Other credits[edit]

After The Deputy left the air, Morgan was frequently cast as law enforcement officers or detectives in such films as Fort Utah (1967), Easy Come, Easy Go (1968) as Ensign Tompkins, Marlowe (1969) as Gumpshaw, Dillinger (1973) as Big Jim Wollard, The New Centurions (1972) as Woodrow Gandy, Shanks (1974), and in made for television films, Return of the Gunfighter (1967) as Wid Boone, Helter Skelter (1976) as an officer named "Columbine", The Billion Dollar Threat (1979), Power (1980), and A Year in the Life (1986).[4]

Morgan's dramatic credits ranged from the role of Corporal Hoop Keeler in the 1959 episode, "The Tallest Marine", on Ronald W. Reagan's anthology, General Electric Theater. That same year, he was cast as Lefty in "What You Need" of CBS's science fiction The Twilight Zone, hosted by Rod Serling. He appeared twice on CBS's Alfred Hitchcock Presents and once on The Alfred Hitchcock Hour. In 1960, he was cast as Kelly Randall in the episode "Beached" of ABC's Adventures in Paradise, starring Gardner McKay. He also was cast in episodes of ABC's The Fugitive and The Outer Limits. He portrayed Kessler in "A World Without Sundays" on CBS's Mannix, with Mike Connors and Blackie in "Murder on Stage 17" of ABC's Starsky and Hutch. He appeared four times from 1973-1978 in different role on CBS's Barnaby Jones, starring Buddy Ebsen, and twice on ABC's Charlie's Angels in 1977 and 1979. He was Sergeant Kevin Hogan in the 1984 episode, "Death Takes a Curtain Call", on Angela Lansbury's Murder, She Wrote. In 1987, he appeared twice as Curtis on ABC's night-time soap opera The Colbys.[5]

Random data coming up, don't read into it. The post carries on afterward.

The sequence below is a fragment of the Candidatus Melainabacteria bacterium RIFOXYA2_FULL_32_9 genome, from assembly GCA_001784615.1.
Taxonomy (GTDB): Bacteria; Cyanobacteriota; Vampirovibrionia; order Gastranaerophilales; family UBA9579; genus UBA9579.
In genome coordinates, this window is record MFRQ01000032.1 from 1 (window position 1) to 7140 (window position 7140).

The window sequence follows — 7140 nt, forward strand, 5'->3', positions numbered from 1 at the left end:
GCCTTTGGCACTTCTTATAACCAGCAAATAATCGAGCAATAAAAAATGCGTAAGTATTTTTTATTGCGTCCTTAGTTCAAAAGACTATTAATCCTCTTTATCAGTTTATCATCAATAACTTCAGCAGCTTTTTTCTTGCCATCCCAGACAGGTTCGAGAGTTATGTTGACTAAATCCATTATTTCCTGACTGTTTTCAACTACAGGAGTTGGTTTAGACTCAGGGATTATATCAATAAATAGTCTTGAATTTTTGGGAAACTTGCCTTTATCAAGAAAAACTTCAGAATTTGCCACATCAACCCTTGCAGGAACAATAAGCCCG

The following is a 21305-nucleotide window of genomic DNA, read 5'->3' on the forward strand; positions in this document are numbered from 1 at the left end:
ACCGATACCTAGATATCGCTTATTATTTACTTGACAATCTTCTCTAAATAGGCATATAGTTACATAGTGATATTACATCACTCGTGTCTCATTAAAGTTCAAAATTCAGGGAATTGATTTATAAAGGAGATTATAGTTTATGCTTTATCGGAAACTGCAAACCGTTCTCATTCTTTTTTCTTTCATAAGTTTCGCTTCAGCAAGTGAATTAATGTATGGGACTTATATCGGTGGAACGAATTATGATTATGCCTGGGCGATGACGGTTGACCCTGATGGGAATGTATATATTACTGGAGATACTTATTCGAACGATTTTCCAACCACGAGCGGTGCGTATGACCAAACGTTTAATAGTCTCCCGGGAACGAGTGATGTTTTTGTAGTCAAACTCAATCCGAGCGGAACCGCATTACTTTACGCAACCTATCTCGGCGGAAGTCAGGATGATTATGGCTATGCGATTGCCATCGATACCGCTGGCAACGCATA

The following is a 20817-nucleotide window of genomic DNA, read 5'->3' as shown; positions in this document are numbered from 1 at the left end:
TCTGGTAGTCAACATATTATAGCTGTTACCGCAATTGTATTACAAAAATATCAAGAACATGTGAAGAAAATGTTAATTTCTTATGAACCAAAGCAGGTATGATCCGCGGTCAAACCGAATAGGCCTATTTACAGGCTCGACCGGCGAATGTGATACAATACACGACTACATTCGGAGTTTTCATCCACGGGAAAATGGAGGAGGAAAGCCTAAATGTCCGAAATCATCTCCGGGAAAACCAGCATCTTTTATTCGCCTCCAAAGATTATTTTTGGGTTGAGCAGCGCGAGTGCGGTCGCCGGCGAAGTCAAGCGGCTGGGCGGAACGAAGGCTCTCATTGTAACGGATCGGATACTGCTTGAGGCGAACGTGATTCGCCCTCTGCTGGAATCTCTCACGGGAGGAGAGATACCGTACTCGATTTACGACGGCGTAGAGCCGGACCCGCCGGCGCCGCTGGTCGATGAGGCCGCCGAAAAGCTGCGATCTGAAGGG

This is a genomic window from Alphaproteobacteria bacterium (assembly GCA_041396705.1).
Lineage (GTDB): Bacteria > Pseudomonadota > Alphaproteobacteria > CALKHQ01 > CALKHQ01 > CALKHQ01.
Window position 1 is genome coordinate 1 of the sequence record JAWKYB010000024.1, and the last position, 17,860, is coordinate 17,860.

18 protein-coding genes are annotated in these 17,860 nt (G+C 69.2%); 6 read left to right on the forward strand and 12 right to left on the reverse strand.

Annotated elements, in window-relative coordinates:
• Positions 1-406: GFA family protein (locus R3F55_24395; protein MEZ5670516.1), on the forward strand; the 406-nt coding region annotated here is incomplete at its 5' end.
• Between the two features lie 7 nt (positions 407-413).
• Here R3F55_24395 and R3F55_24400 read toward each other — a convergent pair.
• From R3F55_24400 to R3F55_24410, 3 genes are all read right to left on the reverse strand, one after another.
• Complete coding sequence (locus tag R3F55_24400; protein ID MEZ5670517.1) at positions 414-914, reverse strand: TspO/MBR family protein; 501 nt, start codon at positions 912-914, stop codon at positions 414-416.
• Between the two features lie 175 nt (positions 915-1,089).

Morgan's comedy roles were on ABC's McHale's Navy (a Marine sergeant in "The Big Raffle"), Pistols 'n' Petticoats (as Moose Dreyfus in "The Triangle"), Love, American Style, and three episodes of CBS's The Doris Day Show. He appeared as Bert in the 1959 comedy film Ask Any Girl with Shirley MacLaine.[5]

Morgan's last roles were on two CBS series, as Hap Moody in "Dear Hearts and Gentle People" on Dallas and in the episode "The Coward" of Lee Horsley's latter-day western Paradise. His final role was as a card dealer in the 1994 western film Maverick.[5]


  1. ^ Tim Brooks and Earle Marsh, The Complete Directory to Prime Time Network TV Shows 1946-Present, New York: Ballantine Books, 1992, p. 220
  2. ^ Alex McNeil, Total Television, New York: Penguin Books, 1996, pp, 212-213
  3. ^ "Episode List of The Deputy". Internet Movie Data Base. Retrieved January 27, 2010. 
  4. ^ a b c d "Hal Erickson, Biography of Read Morgan". Retrieved January 26, 2010. 
  5. ^ a b c d e f g "Read Morgan". Internet Movie Data Base. Retrieved January 26, 2010.